Image showing Nathalie Wamja, a Greenpeace Africa volunteer based in Douala, Cameroon cleaning up plastic and actively fighting against the consequences of plastic pollution and floods.
Nathalie Wamja is a Greenpeace Africa volunteer based in Douala, Cameroon. She is very active in trying to stop the destruction plastic pollution is causing in her city – hundreds of people lose their homes each year due to flooding caused by blocked drainage. © Nathalie Wamja / Greenpeace Africa

There are recurring floods in my city, Douala. Every year during the rainy season, we experience flooding of houses and shops, as well as pavements. All this affects the quality of water and our food, and has ruined many people’s lives as they lose their homes, livelihoods and even family members. 

My name is Nathalie Wamja and I am a Greenpeace volunteer based in Douala, Cameroon. I would like to tell you how plastic pollution is wreaking havoc in my community, and causing a lot of danger for the people in my community. 

I wanted things to change because I have family members who are experiencing major flooding which destroys their living environment, as well as a friend who has suffered the loss of his business. When a loved one is hurt or harmed by something, it calls out to us doubly.

I wanted to understand why there were so many floods in Douala. I also wanted to know why the quality of our food has changed over the years. So I started to look for answers. And what I found by observing the ditches, drains and any place where water stagnated was the enormous quantity of plastic waste at any given point. Plastic waste was preventing water from circulating and draining off of our streets.

Every year, residents of Douala, Cameroon, experience dangerous flooding due to plastic pollution blocking the drainage during the country’s rainy seasons.

I was very shocked at the extent of the problem. But, how dependent we have become on single-use plastic in our daily lives made me understand how the problem occurred. If you walk around my neighbourhood, you will see plastic bottles flooding our gutters and plastic packaging used freely in our markets, even though they have been prohibited from importation.

Knowing how destructive plastic has been in my city has prompted me to make everyday a “ZERO plastic” day. I refuse single-use plastic and do whatever I can do to inspire others to do the same: suggesting tips to live plastic-free, and if possible present alternative packaging solutions like reusable bags.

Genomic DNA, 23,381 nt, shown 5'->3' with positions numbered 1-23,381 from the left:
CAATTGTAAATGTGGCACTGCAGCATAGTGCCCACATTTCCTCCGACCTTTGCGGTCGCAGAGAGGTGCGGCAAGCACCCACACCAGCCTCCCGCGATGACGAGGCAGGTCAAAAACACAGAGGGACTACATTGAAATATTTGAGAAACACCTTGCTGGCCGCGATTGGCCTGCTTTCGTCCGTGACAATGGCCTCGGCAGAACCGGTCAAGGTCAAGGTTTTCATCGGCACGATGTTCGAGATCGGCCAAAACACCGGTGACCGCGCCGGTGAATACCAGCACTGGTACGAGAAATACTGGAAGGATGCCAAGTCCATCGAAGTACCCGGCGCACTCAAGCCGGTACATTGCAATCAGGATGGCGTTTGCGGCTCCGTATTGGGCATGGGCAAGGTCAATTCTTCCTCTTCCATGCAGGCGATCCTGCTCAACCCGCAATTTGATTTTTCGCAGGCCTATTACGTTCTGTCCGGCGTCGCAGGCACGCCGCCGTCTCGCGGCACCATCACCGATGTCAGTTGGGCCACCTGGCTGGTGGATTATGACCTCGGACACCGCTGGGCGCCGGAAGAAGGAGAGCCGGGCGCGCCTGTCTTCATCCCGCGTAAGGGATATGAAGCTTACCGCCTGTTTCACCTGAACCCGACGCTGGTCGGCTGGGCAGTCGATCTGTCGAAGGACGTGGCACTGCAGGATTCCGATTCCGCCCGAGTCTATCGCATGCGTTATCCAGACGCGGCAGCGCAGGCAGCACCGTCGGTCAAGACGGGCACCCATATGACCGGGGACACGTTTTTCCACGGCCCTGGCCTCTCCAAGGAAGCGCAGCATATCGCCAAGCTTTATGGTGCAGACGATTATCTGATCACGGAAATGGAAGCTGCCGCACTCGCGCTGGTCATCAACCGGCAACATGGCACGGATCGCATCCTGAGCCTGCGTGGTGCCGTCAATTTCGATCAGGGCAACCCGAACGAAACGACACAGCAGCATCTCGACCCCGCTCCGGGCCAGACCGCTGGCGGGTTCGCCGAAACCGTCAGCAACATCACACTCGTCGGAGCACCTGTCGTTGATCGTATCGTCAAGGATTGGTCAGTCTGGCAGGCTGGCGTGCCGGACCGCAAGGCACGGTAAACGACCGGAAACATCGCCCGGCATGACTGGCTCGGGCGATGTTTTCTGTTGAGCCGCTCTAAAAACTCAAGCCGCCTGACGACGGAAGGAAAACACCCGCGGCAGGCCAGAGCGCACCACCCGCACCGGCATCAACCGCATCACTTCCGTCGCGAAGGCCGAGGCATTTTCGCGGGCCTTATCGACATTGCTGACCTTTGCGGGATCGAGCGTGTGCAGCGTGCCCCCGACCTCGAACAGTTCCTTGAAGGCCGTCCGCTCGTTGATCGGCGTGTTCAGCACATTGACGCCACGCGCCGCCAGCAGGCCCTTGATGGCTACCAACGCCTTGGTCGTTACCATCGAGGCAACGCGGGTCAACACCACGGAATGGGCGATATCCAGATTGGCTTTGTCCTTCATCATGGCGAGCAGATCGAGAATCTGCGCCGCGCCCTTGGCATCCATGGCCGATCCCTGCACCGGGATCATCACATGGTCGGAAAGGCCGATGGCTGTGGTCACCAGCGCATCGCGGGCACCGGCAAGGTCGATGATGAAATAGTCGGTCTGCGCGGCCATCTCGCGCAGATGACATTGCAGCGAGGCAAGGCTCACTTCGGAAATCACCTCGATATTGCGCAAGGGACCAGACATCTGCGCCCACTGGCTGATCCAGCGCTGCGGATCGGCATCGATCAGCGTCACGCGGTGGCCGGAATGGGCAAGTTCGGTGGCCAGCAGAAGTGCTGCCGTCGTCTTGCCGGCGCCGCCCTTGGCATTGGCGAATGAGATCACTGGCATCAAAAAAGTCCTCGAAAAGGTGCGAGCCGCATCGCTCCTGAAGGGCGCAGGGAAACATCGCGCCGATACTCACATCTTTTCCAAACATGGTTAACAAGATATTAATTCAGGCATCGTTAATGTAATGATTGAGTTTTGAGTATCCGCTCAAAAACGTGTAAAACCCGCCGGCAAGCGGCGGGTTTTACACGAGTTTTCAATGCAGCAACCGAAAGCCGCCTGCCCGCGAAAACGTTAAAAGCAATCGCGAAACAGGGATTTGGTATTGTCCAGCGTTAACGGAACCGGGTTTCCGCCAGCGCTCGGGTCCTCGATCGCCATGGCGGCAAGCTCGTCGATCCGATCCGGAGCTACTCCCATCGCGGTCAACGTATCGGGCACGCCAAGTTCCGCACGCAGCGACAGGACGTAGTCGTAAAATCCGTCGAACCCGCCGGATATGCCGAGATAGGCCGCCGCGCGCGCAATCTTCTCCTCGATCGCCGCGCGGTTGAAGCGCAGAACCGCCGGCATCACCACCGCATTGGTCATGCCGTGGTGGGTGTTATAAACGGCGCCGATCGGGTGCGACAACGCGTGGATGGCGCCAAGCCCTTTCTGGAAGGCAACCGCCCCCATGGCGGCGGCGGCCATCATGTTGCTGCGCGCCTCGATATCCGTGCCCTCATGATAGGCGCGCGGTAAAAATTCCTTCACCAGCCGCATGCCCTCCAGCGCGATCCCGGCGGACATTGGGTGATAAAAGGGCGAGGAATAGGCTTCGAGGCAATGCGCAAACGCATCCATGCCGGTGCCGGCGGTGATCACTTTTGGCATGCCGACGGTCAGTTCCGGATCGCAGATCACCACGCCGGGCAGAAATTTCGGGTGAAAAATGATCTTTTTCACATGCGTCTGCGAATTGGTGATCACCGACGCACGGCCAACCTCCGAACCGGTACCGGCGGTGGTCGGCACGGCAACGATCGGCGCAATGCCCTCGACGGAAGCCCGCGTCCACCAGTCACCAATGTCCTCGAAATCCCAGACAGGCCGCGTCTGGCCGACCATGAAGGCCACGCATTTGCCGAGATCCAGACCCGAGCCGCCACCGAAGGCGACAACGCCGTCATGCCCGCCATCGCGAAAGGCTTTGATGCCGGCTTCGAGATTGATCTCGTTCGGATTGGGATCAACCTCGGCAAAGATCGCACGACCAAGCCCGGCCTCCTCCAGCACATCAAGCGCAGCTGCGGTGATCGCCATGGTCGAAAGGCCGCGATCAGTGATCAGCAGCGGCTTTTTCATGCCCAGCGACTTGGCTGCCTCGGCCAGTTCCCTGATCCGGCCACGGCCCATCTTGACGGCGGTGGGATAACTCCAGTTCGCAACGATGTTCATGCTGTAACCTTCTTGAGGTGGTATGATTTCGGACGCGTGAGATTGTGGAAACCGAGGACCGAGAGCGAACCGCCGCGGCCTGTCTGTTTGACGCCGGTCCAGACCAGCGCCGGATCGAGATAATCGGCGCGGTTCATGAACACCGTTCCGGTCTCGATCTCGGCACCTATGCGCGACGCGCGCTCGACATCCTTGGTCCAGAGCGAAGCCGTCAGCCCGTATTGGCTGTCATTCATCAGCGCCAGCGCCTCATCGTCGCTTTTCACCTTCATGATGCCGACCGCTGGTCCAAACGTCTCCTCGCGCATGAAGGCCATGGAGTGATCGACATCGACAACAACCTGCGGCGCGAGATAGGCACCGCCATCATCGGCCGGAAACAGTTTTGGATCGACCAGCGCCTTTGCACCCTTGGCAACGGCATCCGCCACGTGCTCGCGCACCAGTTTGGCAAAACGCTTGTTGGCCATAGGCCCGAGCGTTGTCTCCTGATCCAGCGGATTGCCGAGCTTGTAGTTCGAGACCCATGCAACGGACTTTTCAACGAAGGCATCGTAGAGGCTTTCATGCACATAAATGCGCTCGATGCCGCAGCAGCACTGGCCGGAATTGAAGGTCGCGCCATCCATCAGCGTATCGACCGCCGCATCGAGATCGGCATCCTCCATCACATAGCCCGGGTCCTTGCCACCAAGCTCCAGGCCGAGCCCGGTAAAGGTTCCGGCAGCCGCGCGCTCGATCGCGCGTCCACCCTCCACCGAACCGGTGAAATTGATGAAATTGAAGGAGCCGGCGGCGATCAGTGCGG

In my house you will hardly see any plastic packaging. Any single-use plastics you will find are washed and dried to reuse or give back to the sellers in the market since there is hardly any substitution. I shop with my own bags and usually I refuse to put my goods in single-use plastic. 

But that isn’t enough. To combat plastic pollution on a daily basis, I spend my time raising awareness to stop plastic waste. I meet vendors at the market to educate them about the pollution of plastic packaging. I also listen to their opinions and their proposals or contributions to remedy the plastic problem; but in all honesty, the solutions to plastic pollution lie in the hands of those who produce and regulate plastic production.

Plastic pollution completely clogging up a stream under a bridge in Dakar neighborhood in Douala, Cameroon © Greenpeace Africa
Plastic pollution completely clogging up a stream under a bridge in Dakar neighborhood in Douala, Cameroon © Greenpeace Africa

I often help the Clean Cameroon association and the Autonomous Port of Kribi to clean the coast of Kribi, and organize plastic waste clean-ups to clear the drains with Greenpeace volunteers and the Clean Cameroon association. But, since no matter how many clean-ups we do, there is always more plastic to replace it soon afterwards, we’ve joined #breakfreefromplastic brand audits to analyse the plastic we find at clean-ups to see who is responsible for the pollution.

What we need is a total ban on the production of plastic packaging, and we must systematically apply the ban on the import of plastic packaging. This will encourage companies to create alternative and more sustainable solutions like refill and reuse.

To make this a reality, I spread my ideas by writing mini articles that I share via WhatsApp to raise awareness; I get people to sign petitions calling for stronger plastic restrictions; I also accompany fellow environmentalists who are carrying out work to improve plastic waste management in the city of Douala. And one day, I hope there will be no more floods because of plastic waste in my city.

Nathalie Wamja is a Greenpeace volunteer in Douala, Cameroon.

Plastic Waste in Verde Island, Philippines. © Noel Guevara / Greenpeace
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Guest authors work with Greenpeace International to share their personal experiences and perspectives and are responsible for their own content.